Susan Gritton sings Britten, Delius & Finzi

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a
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Composer(s):
Britten, Delius, Finzi
Works:
Finzi: Dies natalis; Britten: Les illuminations; Quatre Chansons françaises; Delius: A Late Lark (ed. Beecham & Fenby)
Performer:
Susan Gritton (soprano); BBC SO/Edward Gardner
Label:
Chandos
Catalogue Number:
CHAN 10590
Performance:
starstarstarnostarnostar
Sound:
starstarstarnostarnostar
3
Reviewer:
BBC Music Magazine

 Though we are arguably more used to hearing the two bigger works on this disc sung by tenors, all but the Delius was first performed by a soprano, so it seems entirely apt that Susan Gritton should address them with her light and ethereal voice. 

A problem nevertheless arises when Gritton tries to cut through the orchestral textures. In some places consonants disappear. Clearer highlighting of her voice in the overall sound would have helped.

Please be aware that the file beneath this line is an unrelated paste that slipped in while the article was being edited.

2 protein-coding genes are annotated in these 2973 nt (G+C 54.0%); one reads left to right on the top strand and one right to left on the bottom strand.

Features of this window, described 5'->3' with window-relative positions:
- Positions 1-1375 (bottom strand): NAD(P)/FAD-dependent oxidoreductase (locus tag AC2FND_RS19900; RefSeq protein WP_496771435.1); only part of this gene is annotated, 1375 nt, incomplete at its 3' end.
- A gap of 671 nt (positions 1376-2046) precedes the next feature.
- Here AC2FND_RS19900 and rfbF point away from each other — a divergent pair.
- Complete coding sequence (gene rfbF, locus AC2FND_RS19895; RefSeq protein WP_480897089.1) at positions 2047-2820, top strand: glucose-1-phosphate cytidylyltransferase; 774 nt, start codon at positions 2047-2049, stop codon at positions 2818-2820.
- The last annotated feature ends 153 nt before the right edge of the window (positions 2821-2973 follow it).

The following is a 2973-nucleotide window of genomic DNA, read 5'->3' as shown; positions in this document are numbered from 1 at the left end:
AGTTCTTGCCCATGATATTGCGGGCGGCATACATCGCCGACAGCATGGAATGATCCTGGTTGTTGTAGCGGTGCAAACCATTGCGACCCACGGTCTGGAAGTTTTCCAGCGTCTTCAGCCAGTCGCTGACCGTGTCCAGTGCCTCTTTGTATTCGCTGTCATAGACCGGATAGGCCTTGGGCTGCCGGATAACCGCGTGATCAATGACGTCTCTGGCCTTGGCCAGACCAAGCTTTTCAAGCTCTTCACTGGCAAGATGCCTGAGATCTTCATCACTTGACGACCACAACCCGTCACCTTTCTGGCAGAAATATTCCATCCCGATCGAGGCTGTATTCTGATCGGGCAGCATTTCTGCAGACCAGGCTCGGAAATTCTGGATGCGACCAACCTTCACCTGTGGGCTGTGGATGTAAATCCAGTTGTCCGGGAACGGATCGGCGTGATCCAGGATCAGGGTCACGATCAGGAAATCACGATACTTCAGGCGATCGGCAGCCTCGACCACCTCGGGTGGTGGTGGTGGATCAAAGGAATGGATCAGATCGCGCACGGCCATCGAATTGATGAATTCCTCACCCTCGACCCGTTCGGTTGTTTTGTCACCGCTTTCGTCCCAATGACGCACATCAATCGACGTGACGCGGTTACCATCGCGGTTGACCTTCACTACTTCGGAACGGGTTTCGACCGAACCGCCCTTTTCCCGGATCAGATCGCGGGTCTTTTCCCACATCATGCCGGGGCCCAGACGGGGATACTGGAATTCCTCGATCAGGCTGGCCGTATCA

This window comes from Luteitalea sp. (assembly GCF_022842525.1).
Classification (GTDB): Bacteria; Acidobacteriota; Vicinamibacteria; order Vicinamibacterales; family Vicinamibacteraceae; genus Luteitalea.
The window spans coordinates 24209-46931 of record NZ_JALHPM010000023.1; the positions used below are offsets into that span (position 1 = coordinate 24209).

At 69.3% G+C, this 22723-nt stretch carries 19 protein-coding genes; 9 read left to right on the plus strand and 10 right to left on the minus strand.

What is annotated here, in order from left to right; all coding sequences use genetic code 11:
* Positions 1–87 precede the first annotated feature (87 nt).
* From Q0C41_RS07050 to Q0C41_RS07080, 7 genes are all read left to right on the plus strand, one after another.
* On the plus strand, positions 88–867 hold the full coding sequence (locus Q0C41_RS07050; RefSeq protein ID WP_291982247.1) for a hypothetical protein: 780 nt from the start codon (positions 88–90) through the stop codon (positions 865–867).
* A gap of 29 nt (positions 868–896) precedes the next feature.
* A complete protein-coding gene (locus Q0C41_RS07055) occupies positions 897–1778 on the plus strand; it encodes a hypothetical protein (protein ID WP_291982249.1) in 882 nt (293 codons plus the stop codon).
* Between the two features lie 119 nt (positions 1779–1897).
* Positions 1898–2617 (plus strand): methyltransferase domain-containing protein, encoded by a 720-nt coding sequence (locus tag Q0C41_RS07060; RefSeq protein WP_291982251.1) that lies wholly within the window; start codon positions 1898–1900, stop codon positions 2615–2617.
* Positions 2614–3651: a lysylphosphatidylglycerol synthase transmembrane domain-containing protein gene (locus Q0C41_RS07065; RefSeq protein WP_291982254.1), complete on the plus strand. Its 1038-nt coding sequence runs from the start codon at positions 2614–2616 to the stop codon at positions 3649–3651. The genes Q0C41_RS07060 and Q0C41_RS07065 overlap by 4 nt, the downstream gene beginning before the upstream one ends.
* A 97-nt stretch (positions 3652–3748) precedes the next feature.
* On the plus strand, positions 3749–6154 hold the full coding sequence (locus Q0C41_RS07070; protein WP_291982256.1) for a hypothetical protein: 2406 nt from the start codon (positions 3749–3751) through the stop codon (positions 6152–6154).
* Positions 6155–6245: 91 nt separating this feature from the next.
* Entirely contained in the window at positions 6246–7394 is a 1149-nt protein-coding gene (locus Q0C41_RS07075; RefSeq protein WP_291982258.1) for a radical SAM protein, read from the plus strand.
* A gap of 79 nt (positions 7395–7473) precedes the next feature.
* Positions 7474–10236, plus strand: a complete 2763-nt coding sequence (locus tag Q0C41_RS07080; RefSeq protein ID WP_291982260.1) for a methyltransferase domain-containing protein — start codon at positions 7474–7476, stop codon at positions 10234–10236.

But there is much to admire in her delicate, considered vocalism, as well as in her refined musicianship. Her presentation of Finzi’s exquisite masterpiece is closer to an intimate revelation than to the clear-eyed evangelism of Philip Langridge (on Decca), or the well-articulated mystery presented by Wilfred Brown (on EMI, alas now deleted).

Gritton finds plenty of character in Britten’s Les illuminations, too, though without possessing the means to fulfil all the necessary expressive ends. Her line in ‘Being Beauteous’ is lovingly shaped. Felicity Lott’s version, though, is more incisive in terms of text.

Edward Gardner’s support, however, is invaluable throughout. With the BBC string players on sterling form, Finzi’s haunting blend of lyricism and astringency, the bite of his harmonic scrunches and the fluid interplay of his lines effortlessly crossing innumerable bar lines, all come over. So does the sheer imagination and colour of Britten’s extraordinarily accomplished Four French Songs, composed when he was just 14. The abrasiveness of Les illuminations as well as Delius’s poignant autumnal colours also register vividly, if occasionally at the expense of the voice that should be  the main event. George Hall

 

 

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